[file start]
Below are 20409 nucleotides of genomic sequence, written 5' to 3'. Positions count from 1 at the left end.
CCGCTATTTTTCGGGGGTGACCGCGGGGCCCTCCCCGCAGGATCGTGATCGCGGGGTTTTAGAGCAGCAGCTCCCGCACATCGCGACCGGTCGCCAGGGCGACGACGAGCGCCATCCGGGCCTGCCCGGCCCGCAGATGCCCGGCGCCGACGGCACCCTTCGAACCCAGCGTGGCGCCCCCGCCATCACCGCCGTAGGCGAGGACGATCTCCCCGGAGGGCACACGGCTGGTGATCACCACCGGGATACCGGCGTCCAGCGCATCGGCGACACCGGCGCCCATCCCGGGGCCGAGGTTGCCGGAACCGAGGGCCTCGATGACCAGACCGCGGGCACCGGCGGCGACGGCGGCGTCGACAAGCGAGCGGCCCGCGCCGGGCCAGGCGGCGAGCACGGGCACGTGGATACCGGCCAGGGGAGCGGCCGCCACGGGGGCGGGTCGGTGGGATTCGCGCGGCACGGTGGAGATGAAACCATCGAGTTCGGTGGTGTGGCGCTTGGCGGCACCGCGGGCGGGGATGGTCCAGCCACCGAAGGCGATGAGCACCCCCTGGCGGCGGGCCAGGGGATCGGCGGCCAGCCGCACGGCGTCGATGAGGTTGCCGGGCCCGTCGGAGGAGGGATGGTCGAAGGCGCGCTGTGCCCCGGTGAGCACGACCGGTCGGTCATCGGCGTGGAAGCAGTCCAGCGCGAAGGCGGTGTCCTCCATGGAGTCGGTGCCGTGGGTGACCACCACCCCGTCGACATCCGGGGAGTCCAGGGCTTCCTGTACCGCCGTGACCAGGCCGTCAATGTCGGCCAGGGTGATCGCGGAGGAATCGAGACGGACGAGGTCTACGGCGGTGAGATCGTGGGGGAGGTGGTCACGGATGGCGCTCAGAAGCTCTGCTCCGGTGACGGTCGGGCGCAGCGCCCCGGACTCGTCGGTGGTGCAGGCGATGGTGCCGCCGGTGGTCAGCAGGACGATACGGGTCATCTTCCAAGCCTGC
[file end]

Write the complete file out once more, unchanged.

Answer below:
Below are 20409 nucleotides of genomic sequence, written 5' to 3'. Positions count from 1 at the left end.
CCGCTATTTTTCGGGGGTGACCGCGGGGCCCTCCCCGCAGGATCGTGATCGCGGGGTTTTAGAGCAGCAGCTCCCGCACATCGCGACCGGTCGCCAGGGCGACGACGAGCGCCATCCGGGCCTGCCCGGCCCGCAGATGCCCGGCGCCGACGGCACCCTTCGAACCCAGCGTGGCGCCCCCGCCATCACCGCCGTAGGCGAGGACGATCTCCCCGGAGGGCACACGGCTGGTGATCACCACCGGGATACCGGCGTCCAGCGCATCGGCGACACCGGCGCCCATCCCGGGGCCGAGGTTGCCGGAACCGAGGGCCTCGATGACCAGACCGCGGGCACCGGCGGCGACGGCGGCGTCGACAAGCGAGCGGCCCGCGCCGGGCCAGGCGGCGAGCACGGGCACGTGGATACCGGCCAGGGGAGCGGCCGCCACGGGGGCGGGTCGGTGGGATTCGCGCGGCACGGTGGAGATGAAACCATCGAGTTCGGTGGTGTGGCGCTTGGCGGCACCGCGGGCGGGGATGGTCCAGCCACCGAAGGCGATGAGCACCCCCTGGCGGCGGGCCAGGGGATCGGCGGCCAGCCGCACGGCGTCGATGAGGTTGCCGGGCCCGTCGGAGGAGGGATGGTCGAAGGCGCGCTGTGCCCCGGTGAGCACGACCGGTCGGTCATCGGCGTGGAAGCAGTCCAGCGCGAAGGCGGTGTCCTCCATGGAGTCGGTGCCGTGGGTGACCACCACCCCGTCGACATCCGGGGAGTCCAGGGCTTCCTGTACCGCCGTGACCAGGCCGTCAATGTCGGCCAGGGTGATCGCGGAGGAATCGAGACGGACGAGGTCTACGGCGGTGAGATCGTGGGGGAGGTGGTCACGGATGGCGCTCAGAAGCTCTGCTCCGGTGACGGTCGGGCGCAGCGCCCCGGACTCGTCGGTGGTGCAGGCGATGGTGCCGCCGGTGGTCAGCAGGACGATACGGGTCATCTTCCAAGCCTGC